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News in Brief: Twenty-Two New Charges Filed Against Bradley Manning, and More

New Charges Filed Against Manning

New Charges Filed Against Manning

The US Army added 22 new charges against Pfc. Bradley Manning, the soldier accused of stealing classified material and giving it to WikiLeaks, according to The Hill. The most serious charge is “aiding the enemy,” which is a capital offense, but the prosecution said it won’t seek the death penalty. Manning, who is currently being held in solitary confinement, worked as an intelligence analyst in Baghdad, and was charged with 12 counts earlier this year. Manning allegedly stole the thousands of files and diplomatic cables that have kept Wikileaks in the headlines since last summer and helped journalists and the world better understand US foreign policy.

NATO Apologizes for Killing Afghan Children

Gen. David Petraeus, a top NATO commander in the US-led war in Afghanistan, issued a rare apology on Wednesday after nine children who were collecting firewood in eastern Afghanistan were accidentally killed in an airstrike, according to The Washington Post. The deaths exacerbated tension between NATO forces and Afghan President Hamid Karzai, whose government blamed NATO for the deaths of dozens of civilians last month. Officials said the children were accidentally killed after a miscommunication within an air weapons team during an attack on a NATO base in the Konar province.

Global Warming Linked to Record Winter Storms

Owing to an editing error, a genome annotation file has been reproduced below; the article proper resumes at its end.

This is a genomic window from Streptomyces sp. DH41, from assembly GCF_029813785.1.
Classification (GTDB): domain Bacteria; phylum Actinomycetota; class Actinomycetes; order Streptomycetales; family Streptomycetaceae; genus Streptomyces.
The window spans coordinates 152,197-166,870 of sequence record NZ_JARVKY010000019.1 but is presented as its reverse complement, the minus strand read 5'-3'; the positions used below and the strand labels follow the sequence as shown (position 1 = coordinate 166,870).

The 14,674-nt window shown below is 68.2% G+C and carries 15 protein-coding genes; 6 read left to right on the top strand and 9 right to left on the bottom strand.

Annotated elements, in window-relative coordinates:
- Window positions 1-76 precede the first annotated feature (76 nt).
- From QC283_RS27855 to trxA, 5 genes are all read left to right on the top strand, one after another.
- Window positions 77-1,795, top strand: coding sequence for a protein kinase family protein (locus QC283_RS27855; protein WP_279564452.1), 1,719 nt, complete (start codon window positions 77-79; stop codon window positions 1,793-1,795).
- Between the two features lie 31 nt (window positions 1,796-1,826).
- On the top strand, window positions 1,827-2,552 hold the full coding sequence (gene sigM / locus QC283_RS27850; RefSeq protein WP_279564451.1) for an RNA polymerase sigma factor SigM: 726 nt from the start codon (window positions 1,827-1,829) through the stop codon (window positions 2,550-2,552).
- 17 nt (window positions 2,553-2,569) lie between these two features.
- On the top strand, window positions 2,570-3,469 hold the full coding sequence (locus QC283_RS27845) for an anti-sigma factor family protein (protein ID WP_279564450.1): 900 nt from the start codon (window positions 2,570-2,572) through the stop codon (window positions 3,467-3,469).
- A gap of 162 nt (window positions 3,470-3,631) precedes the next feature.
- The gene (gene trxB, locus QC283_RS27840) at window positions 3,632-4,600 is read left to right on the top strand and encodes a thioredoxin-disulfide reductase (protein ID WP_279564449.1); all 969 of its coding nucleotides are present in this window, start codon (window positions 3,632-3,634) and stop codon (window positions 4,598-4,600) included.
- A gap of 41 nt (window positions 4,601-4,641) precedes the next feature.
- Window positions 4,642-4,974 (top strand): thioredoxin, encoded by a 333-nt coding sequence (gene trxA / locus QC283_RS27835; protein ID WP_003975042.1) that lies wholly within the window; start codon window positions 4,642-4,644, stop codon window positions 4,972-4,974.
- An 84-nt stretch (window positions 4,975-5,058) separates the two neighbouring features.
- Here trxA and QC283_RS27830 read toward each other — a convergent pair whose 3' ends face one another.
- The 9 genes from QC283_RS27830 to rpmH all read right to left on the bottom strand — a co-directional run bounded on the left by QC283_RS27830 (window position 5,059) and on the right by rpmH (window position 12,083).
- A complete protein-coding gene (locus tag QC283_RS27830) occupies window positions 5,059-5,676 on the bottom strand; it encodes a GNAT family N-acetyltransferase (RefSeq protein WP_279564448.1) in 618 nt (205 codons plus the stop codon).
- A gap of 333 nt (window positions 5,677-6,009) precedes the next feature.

Climate scientists now say that global warming is increasing the frequency of heavy snowstorms like the ones that slammed the eastern US and Europe this winter, according to the Environment News Service. Representatives from the Union of Concerned Scientists told the press there is new evidence that record low levels of sea ice on the Arctic affect weather circulation patterns and increased the number of extreme storms and floods noted in recent years.

Thousands Protest the Firing of Providence Teachers

About 1,500 people took to the streets outside City Hall in Providence, Rhode Island, yesterday to protest the city’s decision to fire all of its public schoolteachers due to a $100 million deficit, according to NPR. Providence Mayor Angel Taveras said he chose to fire the teachers instead of laying them off to ensure that teachers the city cannot afford will not make it back on the payroll, but union activists say the decision was simply a political one designed to silence the teachers.

Record Food Prices Linked to Oil, Unrest in Arab World

The United Nations reports that global food prices hit a record high this month and warned that spiking oil prices and could hit volatile cereal markets, according to Reuters. The UN reported that increased food prices are partly responsible for the unrest and protests in the Arab world that toppled and challenged rulers in Egypt, Tunisia, and beyond in recent weeks. Unrest in North Africa and the Middle East could threaten oil supplies and further increase the price of food worldwide.

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